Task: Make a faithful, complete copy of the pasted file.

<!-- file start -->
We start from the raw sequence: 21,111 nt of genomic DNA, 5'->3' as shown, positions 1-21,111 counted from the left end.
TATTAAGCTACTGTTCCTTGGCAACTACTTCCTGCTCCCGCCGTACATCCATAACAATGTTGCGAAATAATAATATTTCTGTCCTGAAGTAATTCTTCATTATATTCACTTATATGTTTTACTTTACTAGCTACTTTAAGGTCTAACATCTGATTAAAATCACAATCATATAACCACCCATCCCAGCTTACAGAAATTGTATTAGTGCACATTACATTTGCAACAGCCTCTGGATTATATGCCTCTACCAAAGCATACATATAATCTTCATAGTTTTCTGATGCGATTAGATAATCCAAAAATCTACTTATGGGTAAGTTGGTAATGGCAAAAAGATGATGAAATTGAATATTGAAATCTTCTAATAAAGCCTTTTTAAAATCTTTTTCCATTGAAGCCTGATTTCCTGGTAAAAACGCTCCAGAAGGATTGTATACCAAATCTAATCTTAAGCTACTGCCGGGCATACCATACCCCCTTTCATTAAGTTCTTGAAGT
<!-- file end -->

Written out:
We start from the raw sequence: 21,111 nt of genomic DNA, 5'->3' as shown, positions 1-21,111 counted from the left end.
TATTAAGCTACTGTTCCTTGGCAACTACTTCCTGCTCCCGCCGTACATCCATAACAATGTTGCGAAATAATAATATTTCTGTCCTGAAGTAATTCTTCATTATATTCACTTATATGTTTTACTTTACTAGCTACTTTAAGGTCTAACATCTGATTAAAATCACAATCATATAACCACCCATCCCAGCTTACAGAAATTGTATTAGTGCACATTACATTTGCAACAGCCTCTGGATTATATGCCTCTACCAAAGCATACATATAATCTTCATAGTTTTCTGATGCGATTAGATAATCCAAAAATCTACTTATGGGTAAGTTGGTAATGGCAAAAAGATGATGAAATTGAATATTGAAATCTTCTAATAAAGCCTTTTTAAAATCTTTTTCCATTGAAGCCTGATTTCCTGGTAAAAACGCTCCAGAAGGATTGTATACCAAATCTAATCTTAAGCTACTGCCGGGCATACCATACCCCCTTTCATTAAGTTCTTGAAGT